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When do we pass arguments by reference or pointer?
  • Difficulty Level : Medium
  • Last Updated : 29 Nov, 2020

In C++, variables are passed by reference due to following reasons:
1) To modify local variables of the caller function: A reference (or pointer) allows called function to modify a local variable of the caller function. For example, consider the following example program where fun() is able to modify local variable x of main().
 

CPP




#include <bits/stdc++.h>
using namespace std;
 
void fun(int& x) { x = 20; }
 
int main()
{
    int x = 10;
    fun(x);
    cout << "New value of x is " << x;
    return 0;
}

Output: 
New value of x is 20

2) For passing large sized arguments: If an argument is large, passing by reference (or pointer) is more efficient because only an address is really passed, not the entire object. For example, let us consider the following Employee class and a function printEmpDetails() that prints Employee details.
 

C




class Employee {
private:
    string name;
    string desig;
 
    // More attributes and operations
};
 
void printEmpDetails(Employee emp)
{
    cout << emp.getName();
    cout << emp.getDesig();
 
    // Print more attributes
}

The problem with above code is: every time printEmpDetails() is called, a new Employee object is constructed that involves creating a copy of all data members. So a better implementation would be to pass Employee as a reference.
 

C




void printEmpDetails(const Employee& emp)
{
    cout << emp.getName();
    cout << emp.getDesig();
 
    // Print more attributes
}

This point is valid only for struct and class variables as we don’t get any efficiency advantage for basic types like int, char.. etc. 



3) To avoid Object Slicing: If we pass an object of subclass to a function that expects an object of superclass then the passed object is sliced if it is pass by value. For example, consider the following program, it prints “This is Pet Class”.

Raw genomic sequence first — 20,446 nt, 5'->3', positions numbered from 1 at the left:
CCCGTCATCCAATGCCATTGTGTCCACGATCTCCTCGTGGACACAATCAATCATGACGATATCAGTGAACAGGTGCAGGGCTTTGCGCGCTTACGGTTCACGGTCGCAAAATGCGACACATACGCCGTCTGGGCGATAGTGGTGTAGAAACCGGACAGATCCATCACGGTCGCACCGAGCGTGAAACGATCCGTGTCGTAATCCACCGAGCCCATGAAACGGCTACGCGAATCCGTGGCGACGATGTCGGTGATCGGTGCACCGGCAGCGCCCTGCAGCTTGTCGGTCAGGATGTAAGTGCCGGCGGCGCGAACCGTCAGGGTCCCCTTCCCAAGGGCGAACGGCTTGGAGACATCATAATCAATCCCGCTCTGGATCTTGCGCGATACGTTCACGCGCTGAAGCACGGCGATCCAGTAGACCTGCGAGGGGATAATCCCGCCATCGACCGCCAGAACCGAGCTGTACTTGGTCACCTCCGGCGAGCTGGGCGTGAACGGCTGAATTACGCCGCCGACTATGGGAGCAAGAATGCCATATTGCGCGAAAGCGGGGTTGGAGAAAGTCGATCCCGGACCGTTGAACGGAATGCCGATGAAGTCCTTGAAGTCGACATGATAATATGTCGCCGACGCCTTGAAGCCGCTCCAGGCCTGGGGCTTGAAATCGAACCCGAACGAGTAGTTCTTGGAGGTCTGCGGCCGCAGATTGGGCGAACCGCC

C




#include <iostream>
#include <string>
 
using namespace std;
 
class Pet {
public:
    virtual string getDescription() const
    {
        return "This is Pet class";
    }
};
 
class Dog : public Pet {
public:
    virtual string getDescription() const
    {
        return "This is Dog class";
    }
};
 
void describe(Pet p)
{ // Slices the derived class object
    cout << p.getDescription() << endl;
}
 
int main()
{
    Dog d;
    describe(d);
    return 0;
}

Output: 
This is Pet Class
If we use pass by reference in the above program then it correctly prints “This is Dog Class”. See the following modified program.
 

C++




#include <iostream>
#include <string>
 
using namespace std;
 
class Pet {
public:
    virtual string getDescription() const
    {
        return "This is Pet class";
    }
};
 
class Dog : public Pet {
public:
    virtual string getDescription() const
    {
        return "This is Dog class";
    }
};
 
void describe(const Pet& p)
{ // Doesn't slice the derived class object.
    cout << p.getDescription() << endl;
}
 
int main()
{
    Dog d;
    describe(d);
    return 0;
}

Output: 
This is Dog Class
This point is also not valid for basic data types like int, char, .. etc.

4) To achieve Run Time Polymorphism in a function 
We can make a function polymorphic by passing objects as reference (or pointer) to it. For example, in the following program, print() receives a reference to the base class object. print() calls the base class function show() if base class object is passed, and derived class function show() if derived class object is passed. 
 

C++




#include <iostream>
using namespace std;
 
class base {
public:
    virtual void show()
    { // Note the virtual keyword here
        cout << "In base \n";
    }
};
 
class derived : public base {
public:
    void show() { cout << "In derived \n"; }
};
 
// Since we pass b as reference, we achieve run time
// polymorphism here.
void print(base& b) { b.show(); }
 
int main(void)
{
    base b;
    derived d;
    print(b);
    print(d);
    return 0;
}

Output: 
In base 
In derived 
Thanks to Venki for adding this point. 
As a side note, it is a recommended practice to make reference arguments const if they are being passed by reference only due to reason no. 2 or 3 mentioned above. This is recommended to avoid unexpected modifications to the objects.
Please write comments if you find anything incorrect, or you want to share more information about the topic discussed above.
 

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